British Airways asks 40,000 staff to work for nothing in desperate fight for survival

british-airways-planes-heathrow-airport
British Airways planes on the tarmac at Heathrow Airport. BA ground staff have already rejected the company’s proposals by six to one

British Airways boss Willie Walsh is asking his 40,000 staff to work for nothing to save the airline.

The astonishing plea comes as BA faces what Mr Walsh says is a ‘fight for survival’.

The company has written directly to its 40,000 employees asking them to volunteer for up to four weeks of unpaid work.

Mr Walsh announced last week that he would work unpaid for the month of July – forgoing £61,000 in salary. His chief financial officer Keith Williams is also working unpaid for the month.

The appeal to staff goes much further than earlier requests for a pay freeze or unpaid leave.

It also undermines the unions with whom BA is negotiating a wider package of cost- cutting measures.

But it infuriated cabin crew. One said: ‘BA now stands for “B***** all” because that’s what they want to now pay us. That’s the calibre of management we have at British Airways.’

Passengers face the threat of a summer of strikes as the airline goes into battle with unions this week for a deal to slash costs and sweep away what it sees as restrictive practices. BA is understood to be seeking up to 4,000 job cuts – one in ten of the workforce – including 2,000 voluntary redundancies among the 14,000 cabin crew.

The call for unpaid work is set out in individual letters to staff, and in the BA in-house newspaper British Airways News under the headline Action Time.

It says bluntly: ‘Colleagues are being urged to help the airline’s cash-saving drive by signing up for unpaid leave or unpaid work.

‘From tomorrow, people will be able to opt for blocks of unpaid leave or unpaid work, with salary deductions spread over three to six months, wherever possible.’

‘The new unpaid work option means people can contribute to the cash-saving effort by coming to work while effectively volunteering for a small cut in base pay.’

BA adds that the action ‘will help minimise the financial impact on individuals, while helping to immediately save cash for the business’.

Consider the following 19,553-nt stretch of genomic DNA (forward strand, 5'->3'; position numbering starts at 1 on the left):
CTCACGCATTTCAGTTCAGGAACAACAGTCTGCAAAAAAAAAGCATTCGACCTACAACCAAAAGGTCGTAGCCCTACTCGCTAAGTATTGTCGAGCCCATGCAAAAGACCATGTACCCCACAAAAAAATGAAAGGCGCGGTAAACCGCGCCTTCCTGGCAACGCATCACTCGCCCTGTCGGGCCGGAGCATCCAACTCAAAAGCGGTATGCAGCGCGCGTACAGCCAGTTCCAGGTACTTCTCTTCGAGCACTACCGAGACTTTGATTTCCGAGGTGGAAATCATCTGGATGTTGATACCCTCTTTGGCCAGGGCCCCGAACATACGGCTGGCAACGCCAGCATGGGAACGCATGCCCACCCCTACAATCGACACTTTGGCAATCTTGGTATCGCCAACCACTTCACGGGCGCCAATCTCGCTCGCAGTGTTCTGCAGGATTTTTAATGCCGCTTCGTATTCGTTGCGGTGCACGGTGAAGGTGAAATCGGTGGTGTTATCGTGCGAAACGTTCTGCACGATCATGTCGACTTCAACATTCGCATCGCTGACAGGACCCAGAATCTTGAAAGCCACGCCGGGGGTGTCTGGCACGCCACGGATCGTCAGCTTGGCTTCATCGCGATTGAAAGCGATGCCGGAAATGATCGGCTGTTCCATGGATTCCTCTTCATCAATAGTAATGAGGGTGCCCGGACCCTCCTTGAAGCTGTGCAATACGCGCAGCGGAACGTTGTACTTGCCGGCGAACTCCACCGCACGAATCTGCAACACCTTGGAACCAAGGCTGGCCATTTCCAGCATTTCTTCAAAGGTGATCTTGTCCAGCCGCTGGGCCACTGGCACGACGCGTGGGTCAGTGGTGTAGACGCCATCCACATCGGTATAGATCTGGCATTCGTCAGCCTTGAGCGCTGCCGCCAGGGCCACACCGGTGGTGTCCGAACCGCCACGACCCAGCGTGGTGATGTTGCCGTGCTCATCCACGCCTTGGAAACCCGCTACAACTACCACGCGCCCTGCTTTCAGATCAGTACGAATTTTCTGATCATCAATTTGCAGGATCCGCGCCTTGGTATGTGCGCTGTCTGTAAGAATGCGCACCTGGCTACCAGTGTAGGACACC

It denied that those who volunteer-for unpaid work will be given preference when any subsequent redundancies are considered.

The company is also asking staff to consider temporary or permanent part-time work, short-term unpaid leave of up to four weeks, or long-term unpaid leave of between one and 12 months.

Chief executive Mr Walsh said: ‘I am looking for every single part of the company to take part in

some way. It really counts. We face a fight for survival.

‘These are the toughest trading conditions we have ever seen and there simply are no green shoots.

‘Our survival depends on everyone contributing to changes that permanently remove costs from every part of the business.’

Mr Walsh has set a deadline of June 24 for employees to volunteer for unpaid work of one to four weeks. He has also set a deadline of June 30 for a deal with unions, who say he will impose terms if he cannot get prior agreement.

Leaders of all the main BA unions are meeting management this week for talks on permanent cuts on pay, conditions and the loss of up to 4,000 jobs.

The biggest conflict is with 14,000 cabin crew who are gearing up for a major showdown with Mr Walsh which – if it leads to industrial action and strikes – will mean chaos for tens of thousands of holidaymakers.

The Daily Mail has learned that BA ground staff have already rejected the company’s proposals by six to one. Insiders say 2,987 voted No while only 487 backed the measures. One said: ‘Even the groundstaff are squaring up to Willie for a strike.’

Pilots are also due to be balloted but are proving ‘more flexible’ and are even considering a pay cut.

BA has frozen pay and axed more than 2,500 jobs since last summer – including 780 management posts. It has revealed a record annual loss of £ 401million, which it blamed on rising oil prices adding almost £1billion to last year’s fuel bill, and a major fall in passenger numbers.

By Ray Massey, Transport Editor
Last updated at 1:24 PM on 16th June 2009

Source: Daily Mail

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